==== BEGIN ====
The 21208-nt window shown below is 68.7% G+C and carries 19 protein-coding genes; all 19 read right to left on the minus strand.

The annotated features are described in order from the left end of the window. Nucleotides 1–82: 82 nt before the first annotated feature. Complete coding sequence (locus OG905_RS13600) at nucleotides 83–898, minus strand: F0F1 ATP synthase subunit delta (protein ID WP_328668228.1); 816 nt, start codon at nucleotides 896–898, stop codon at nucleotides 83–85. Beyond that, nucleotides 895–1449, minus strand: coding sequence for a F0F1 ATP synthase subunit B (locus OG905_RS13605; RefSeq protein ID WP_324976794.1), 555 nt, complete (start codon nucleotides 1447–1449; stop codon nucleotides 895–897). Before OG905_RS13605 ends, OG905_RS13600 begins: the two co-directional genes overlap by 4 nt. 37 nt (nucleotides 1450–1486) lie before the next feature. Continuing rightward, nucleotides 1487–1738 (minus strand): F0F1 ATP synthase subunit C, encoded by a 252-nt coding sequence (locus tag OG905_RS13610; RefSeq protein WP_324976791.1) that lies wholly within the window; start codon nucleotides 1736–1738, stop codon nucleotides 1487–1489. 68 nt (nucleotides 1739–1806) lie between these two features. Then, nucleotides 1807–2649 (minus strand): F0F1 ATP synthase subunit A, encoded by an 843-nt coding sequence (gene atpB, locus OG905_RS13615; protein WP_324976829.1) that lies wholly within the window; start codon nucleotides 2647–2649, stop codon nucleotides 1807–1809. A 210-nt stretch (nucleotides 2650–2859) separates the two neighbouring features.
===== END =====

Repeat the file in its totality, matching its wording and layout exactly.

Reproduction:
The 21208-nt window shown below is 68.7% G+C and carries 19 protein-coding genes; all 19 read right to left on the minus strand.

The annotated features are described in order from the left end of the window. Nucleotides 1–82: 82 nt before the first annotated feature. Complete coding sequence (locus OG905_RS13600) at nucleotides 83–898, minus strand: F0F1 ATP synthase subunit delta (protein ID WP_328668228.1); 816 nt, start codon at nucleotides 896–898, stop codon at nucleotides 83–85. Beyond that, nucleotides 895–1449, minus strand: coding sequence for a F0F1 ATP synthase subunit B (locus OG905_RS13605; RefSeq protein ID WP_324976794.1), 555 nt, complete (start codon nucleotides 1447–1449; stop codon nucleotides 895–897). Before OG905_RS13605 ends, OG905_RS13600 begins: the two co-directional genes overlap by 4 nt. 37 nt (nucleotides 1450–1486) lie before the next feature. Continuing rightward, nucleotides 1487–1738 (minus strand): F0F1 ATP synthase subunit C, encoded by a 252-nt coding sequence (locus tag OG905_RS13610; RefSeq protein WP_324976791.1) that lies wholly within the window; start codon nucleotides 1736–1738, stop codon nucleotides 1487–1489. 68 nt (nucleotides 1739–1806) lie between these two features. Then, nucleotides 1807–2649 (minus strand): F0F1 ATP synthase subunit A, encoded by an 843-nt coding sequence (gene atpB, locus OG905_RS13615; protein WP_324976829.1) that lies wholly within the window; start codon nucleotides 2647–2649, stop codon nucleotides 1807–1809. A 210-nt stretch (nucleotides 2650–2859) separates the two neighbouring features.